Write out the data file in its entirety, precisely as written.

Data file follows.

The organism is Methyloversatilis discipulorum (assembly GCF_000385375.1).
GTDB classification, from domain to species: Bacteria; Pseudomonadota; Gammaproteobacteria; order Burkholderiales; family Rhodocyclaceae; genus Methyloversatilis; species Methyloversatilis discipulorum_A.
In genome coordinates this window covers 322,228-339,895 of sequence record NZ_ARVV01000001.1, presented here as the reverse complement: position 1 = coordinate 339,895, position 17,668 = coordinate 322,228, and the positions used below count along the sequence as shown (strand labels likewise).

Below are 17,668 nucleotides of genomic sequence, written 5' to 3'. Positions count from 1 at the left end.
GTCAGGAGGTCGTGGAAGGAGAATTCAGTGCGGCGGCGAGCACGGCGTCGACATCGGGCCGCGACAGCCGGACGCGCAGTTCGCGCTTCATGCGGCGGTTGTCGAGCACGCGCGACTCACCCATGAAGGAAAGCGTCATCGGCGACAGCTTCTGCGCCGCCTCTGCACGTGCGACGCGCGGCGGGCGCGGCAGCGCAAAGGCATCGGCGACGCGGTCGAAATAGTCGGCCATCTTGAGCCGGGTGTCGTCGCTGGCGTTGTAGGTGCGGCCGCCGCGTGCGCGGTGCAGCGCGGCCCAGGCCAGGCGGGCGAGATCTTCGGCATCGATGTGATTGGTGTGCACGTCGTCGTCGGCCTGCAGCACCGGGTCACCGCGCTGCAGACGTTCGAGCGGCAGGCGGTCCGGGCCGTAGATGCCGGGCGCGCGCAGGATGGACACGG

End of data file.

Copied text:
The organism is Methyloversatilis discipulorum (assembly GCF_000385375.1).
GTDB classification, from domain to species: Bacteria; Pseudomonadota; Gammaproteobacteria; order Burkholderiales; family Rhodocyclaceae; genus Methyloversatilis; species Methyloversatilis discipulorum_A.
In genome coordinates this window covers 322,228-339,895 of sequence record NZ_ARVV01000001.1, presented here as the reverse complement: position 1 = coordinate 339,895, position 17,668 = coordinate 322,228, and the positions used below count along the sequence as shown (strand labels likewise).

Below are 17,668 nucleotides of genomic sequence, written 5' to 3'. Positions count from 1 at the left end.
GTCAGGAGGTCGTGGAAGGAGAATTCAGTGCGGCGGCGAGCACGGCGTCGACATCGGGCCGCGACAGCCGGACGCGCAGTTCGCGCTTCATGCGGCGGTTGTCGAGCACGCGCGACTCACCCATGAAGGAAAGCGTCATCGGCGACAGCTTCTGCGCCGCCTCTGCACGTGCGACGCGCGGCGGGCGCGGCAGCGCAAAGGCATCGGCGACGCGGTCGAAATAGTCGGCCATCTTGAGCCGGGTGTCGTCGCTGGCGTTGTAGGTGCGGCCGCCGCGTGCGCGGTGCAGCGCGGCCCAGGCCAGGCGGGCGAGATCTTCGGCATCGATGTGATTGGTGTGCACGTCGTCGTCGGCCTGCAGCACCGGGTCACCGCGCTGCAGACGTTCGAGCGGCAGGCGGTCCGGGCCGTAGATGCCGGGCGCGCGCAGGATGGACACGG